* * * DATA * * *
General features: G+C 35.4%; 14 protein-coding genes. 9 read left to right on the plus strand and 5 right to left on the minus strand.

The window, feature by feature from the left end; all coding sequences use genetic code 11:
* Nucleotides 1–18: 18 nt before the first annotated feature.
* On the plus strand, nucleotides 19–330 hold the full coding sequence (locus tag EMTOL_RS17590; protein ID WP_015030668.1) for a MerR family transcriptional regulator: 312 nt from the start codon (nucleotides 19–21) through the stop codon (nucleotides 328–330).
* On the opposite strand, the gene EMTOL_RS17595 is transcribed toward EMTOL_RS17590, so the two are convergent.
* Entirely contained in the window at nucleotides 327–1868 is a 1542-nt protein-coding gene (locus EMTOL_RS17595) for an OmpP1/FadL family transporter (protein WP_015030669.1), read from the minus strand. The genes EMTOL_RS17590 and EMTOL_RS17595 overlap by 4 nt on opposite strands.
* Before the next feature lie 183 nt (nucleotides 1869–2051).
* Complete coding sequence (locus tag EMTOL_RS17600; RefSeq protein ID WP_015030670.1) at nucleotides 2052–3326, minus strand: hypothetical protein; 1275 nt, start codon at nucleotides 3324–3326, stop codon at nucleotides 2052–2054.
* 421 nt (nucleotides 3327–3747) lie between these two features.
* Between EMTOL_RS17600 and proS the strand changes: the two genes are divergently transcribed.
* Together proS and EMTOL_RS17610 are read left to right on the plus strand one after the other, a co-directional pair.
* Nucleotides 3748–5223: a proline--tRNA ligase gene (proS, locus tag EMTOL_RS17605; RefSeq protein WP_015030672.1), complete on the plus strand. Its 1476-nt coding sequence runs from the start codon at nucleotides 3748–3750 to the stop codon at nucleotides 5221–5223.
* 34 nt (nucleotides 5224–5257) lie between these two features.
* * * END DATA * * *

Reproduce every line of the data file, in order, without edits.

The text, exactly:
General features: G+C 35.4%; 14 protein-coding genes. 9 read left to right on the plus strand and 5 right to left on the minus strand.

The window, feature by feature from the left end; all coding sequences use genetic code 11:
* Nucleotides 1–18: 18 nt before the first annotated feature.
* On the plus strand, nucleotides 19–330 hold the full coding sequence (locus tag EMTOL_RS17590; protein ID WP_015030668.1) for a MerR family transcriptional regulator: 312 nt from the start codon (nucleotides 19–21) through the stop codon (nucleotides 328–330).
* On the opposite strand, the gene EMTOL_RS17595 is transcribed toward EMTOL_RS17590, so the two are convergent.
* Entirely contained in the window at nucleotides 327–1868 is a 1542-nt protein-coding gene (locus EMTOL_RS17595) for an OmpP1/FadL family transporter (protein WP_015030669.1), read from the minus strand. The genes EMTOL_RS17590 and EMTOL_RS17595 overlap by 4 nt on opposite strands.
* Before the next feature lie 183 nt (nucleotides 1869–2051).
* Complete coding sequence (locus tag EMTOL_RS17600; RefSeq protein ID WP_015030670.1) at nucleotides 2052–3326, minus strand: hypothetical protein; 1275 nt, start codon at nucleotides 3324–3326, stop codon at nucleotides 2052–2054.
* 421 nt (nucleotides 3327–3747) lie between these two features.
* Between EMTOL_RS17600 and proS the strand changes: the two genes are divergently transcribed.
* Together proS and EMTOL_RS17610 are read left to right on the plus strand one after the other, a co-directional pair.
* Nucleotides 3748–5223: a proline--tRNA ligase gene (proS, locus tag EMTOL_RS17605; RefSeq protein WP_015030672.1), complete on the plus strand. Its 1476-nt coding sequence runs from the start codon at nucleotides 3748–3750 to the stop codon at nucleotides 5221–5223.
* 34 nt (nucleotides 5224–5257) lie between these two features.